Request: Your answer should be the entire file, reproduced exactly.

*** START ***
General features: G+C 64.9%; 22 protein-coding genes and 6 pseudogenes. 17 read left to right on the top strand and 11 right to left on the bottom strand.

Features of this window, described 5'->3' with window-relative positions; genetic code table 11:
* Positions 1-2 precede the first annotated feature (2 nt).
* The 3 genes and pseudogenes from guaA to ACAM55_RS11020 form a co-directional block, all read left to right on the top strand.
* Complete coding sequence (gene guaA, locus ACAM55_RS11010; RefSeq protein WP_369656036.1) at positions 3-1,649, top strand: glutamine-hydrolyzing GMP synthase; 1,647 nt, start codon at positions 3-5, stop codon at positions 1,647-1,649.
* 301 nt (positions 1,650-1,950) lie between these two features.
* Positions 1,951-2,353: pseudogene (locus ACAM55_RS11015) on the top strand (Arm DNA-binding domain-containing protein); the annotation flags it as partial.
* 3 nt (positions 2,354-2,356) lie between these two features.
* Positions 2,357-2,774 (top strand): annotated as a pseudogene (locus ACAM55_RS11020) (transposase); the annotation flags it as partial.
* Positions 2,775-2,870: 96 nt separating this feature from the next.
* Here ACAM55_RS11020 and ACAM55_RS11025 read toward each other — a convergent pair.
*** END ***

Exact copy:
General features: G+C 64.9%; 22 protein-coding genes and 6 pseudogenes. 17 read left to right on the top strand and 11 right to left on the bottom strand.

Features of this window, described 5'->3' with window-relative positions; genetic code table 11:
* Positions 1-2 precede the first annotated feature (2 nt).
* The 3 genes and pseudogenes from guaA to ACAM55_RS11020 form a co-directional block, all read left to right on the top strand.
* Complete coding sequence (gene guaA, locus ACAM55_RS11010; RefSeq protein WP_369656036.1) at positions 3-1,649, top strand: glutamine-hydrolyzing GMP synthase; 1,647 nt, start codon at positions 3-5, stop codon at positions 1,647-1,649.
* 301 nt (positions 1,650-1,950) lie between these two features.
* Positions 1,951-2,353: pseudogene (locus ACAM55_RS11015) on the top strand (Arm DNA-binding domain-containing protein); the annotation flags it as partial.
* 3 nt (positions 2,354-2,356) lie between these two features.
* Positions 2,357-2,774 (top strand): annotated as a pseudogene (locus ACAM55_RS11020) (transposase); the annotation flags it as partial.
* Positions 2,775-2,870: 96 nt separating this feature from the next.
* Here ACAM55_RS11020 and ACAM55_RS11025 read toward each other — a convergent pair.